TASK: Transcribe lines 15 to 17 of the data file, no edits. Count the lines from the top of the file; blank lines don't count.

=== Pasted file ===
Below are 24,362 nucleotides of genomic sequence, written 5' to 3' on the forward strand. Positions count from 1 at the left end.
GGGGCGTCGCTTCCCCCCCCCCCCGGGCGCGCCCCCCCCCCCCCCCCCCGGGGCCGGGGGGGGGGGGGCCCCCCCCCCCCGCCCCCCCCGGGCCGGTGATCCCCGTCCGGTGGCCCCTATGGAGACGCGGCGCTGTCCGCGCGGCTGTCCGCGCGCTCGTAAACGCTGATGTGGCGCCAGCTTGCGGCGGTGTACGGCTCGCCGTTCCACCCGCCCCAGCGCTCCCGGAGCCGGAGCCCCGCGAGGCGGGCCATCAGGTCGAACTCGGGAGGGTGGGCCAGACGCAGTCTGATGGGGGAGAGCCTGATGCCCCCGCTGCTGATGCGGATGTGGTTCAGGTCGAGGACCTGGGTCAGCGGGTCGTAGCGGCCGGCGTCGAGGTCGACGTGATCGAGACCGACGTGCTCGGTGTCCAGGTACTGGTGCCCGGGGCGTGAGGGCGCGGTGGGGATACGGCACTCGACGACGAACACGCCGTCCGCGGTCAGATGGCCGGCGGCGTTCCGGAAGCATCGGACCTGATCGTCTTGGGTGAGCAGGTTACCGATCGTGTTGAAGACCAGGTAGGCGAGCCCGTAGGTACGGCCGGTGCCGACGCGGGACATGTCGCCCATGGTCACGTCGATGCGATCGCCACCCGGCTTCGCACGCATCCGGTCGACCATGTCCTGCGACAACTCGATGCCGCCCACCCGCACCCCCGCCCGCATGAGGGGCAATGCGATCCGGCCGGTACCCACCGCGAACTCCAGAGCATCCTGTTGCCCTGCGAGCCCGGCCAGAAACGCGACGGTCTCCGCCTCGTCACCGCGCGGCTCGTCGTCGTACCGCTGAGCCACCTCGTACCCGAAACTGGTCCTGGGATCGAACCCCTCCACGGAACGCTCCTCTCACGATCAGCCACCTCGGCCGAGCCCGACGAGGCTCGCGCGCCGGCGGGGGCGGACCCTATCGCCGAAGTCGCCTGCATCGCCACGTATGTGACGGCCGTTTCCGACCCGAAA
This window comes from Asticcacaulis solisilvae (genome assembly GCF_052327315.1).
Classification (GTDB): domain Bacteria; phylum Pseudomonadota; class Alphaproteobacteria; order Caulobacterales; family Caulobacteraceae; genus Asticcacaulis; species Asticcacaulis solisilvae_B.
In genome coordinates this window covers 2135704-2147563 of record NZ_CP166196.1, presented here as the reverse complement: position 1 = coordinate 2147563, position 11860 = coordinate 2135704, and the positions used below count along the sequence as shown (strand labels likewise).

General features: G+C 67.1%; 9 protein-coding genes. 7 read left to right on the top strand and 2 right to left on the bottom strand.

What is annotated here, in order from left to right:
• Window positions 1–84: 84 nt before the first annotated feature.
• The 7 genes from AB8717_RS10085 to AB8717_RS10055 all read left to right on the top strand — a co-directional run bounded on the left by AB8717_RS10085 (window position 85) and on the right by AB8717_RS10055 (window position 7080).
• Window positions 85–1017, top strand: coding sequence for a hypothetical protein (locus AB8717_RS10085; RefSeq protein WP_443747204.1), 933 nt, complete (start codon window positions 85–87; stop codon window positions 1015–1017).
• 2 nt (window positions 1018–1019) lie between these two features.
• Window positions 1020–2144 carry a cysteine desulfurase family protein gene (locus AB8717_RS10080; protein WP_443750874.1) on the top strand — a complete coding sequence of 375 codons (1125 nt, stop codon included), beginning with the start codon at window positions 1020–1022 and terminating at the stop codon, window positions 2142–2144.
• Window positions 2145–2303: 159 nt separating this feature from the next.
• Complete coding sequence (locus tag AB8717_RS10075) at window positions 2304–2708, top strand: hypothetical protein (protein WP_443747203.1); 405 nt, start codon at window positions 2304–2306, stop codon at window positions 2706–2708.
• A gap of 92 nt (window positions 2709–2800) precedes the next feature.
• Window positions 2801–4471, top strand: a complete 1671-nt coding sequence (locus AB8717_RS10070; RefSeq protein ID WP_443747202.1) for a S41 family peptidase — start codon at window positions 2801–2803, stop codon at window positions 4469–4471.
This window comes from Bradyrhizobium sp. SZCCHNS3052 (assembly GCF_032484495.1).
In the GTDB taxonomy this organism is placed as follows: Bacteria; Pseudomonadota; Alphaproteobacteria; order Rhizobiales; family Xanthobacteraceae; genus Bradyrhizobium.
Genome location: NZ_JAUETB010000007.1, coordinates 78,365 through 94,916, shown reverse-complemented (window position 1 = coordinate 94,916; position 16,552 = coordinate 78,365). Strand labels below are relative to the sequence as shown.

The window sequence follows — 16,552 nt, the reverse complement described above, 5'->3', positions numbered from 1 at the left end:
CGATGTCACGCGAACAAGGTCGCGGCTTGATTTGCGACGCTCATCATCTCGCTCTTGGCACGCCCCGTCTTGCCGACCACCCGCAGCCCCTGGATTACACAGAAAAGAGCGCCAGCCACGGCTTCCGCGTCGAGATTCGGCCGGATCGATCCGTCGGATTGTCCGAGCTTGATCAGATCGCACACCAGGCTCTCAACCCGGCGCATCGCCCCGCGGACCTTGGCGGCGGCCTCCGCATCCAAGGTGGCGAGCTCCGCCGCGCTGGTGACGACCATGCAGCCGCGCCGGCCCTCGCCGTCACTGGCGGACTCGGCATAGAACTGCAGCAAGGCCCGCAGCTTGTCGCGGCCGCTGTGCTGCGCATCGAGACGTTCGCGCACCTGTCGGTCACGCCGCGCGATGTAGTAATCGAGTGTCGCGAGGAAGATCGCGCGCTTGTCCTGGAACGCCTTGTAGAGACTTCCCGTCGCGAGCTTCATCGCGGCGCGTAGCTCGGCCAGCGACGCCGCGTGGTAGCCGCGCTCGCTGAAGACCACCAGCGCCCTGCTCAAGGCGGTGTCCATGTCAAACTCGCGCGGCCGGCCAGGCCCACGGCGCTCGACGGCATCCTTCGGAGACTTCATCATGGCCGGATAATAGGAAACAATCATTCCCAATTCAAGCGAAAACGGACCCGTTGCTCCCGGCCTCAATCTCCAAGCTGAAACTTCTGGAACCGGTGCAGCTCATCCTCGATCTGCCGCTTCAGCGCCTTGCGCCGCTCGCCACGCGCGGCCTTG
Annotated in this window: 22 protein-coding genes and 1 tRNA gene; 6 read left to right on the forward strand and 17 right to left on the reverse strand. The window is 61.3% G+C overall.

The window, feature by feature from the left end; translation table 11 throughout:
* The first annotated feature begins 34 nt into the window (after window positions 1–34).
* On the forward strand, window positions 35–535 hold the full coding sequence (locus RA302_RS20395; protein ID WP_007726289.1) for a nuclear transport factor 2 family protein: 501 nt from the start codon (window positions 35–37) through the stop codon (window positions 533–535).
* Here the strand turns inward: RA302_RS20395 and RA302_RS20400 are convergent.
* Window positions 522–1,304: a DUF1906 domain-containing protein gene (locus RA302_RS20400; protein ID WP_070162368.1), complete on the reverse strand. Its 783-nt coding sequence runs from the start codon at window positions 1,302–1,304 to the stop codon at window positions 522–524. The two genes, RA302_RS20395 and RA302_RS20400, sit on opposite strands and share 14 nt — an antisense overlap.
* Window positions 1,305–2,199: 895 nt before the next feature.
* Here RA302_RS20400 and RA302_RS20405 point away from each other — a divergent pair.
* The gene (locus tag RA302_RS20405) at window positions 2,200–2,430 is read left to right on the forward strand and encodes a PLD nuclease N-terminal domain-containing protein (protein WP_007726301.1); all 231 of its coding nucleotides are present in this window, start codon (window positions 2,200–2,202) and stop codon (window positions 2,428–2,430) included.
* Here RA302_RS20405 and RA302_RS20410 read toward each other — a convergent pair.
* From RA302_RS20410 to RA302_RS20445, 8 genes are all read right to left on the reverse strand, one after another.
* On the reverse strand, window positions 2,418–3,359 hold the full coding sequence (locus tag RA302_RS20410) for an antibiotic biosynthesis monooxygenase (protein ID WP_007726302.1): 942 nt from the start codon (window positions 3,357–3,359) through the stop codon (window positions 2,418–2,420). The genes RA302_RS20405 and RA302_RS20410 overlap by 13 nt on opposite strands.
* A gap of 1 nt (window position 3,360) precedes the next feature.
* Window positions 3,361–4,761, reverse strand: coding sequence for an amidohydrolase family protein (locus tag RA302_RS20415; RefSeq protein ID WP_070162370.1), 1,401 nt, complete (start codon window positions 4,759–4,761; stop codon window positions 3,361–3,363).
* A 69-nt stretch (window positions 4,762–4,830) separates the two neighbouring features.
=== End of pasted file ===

• A gap of 92 nt (window positions 2709–2800) precedes the next feature.
• Window positions 2801–4471, top strand: a complete 1671-nt coding sequence (locus AB8717_RS10070; RefSeq protein ID WP_443747202.1) for a S41 family peptidase — start codon at window positions 2801–2803, stop codon at window positions 4469–4471.
This window comes from Bradyrhizobium sp. SZCCHNS3052 (assembly GCF_032484495.1).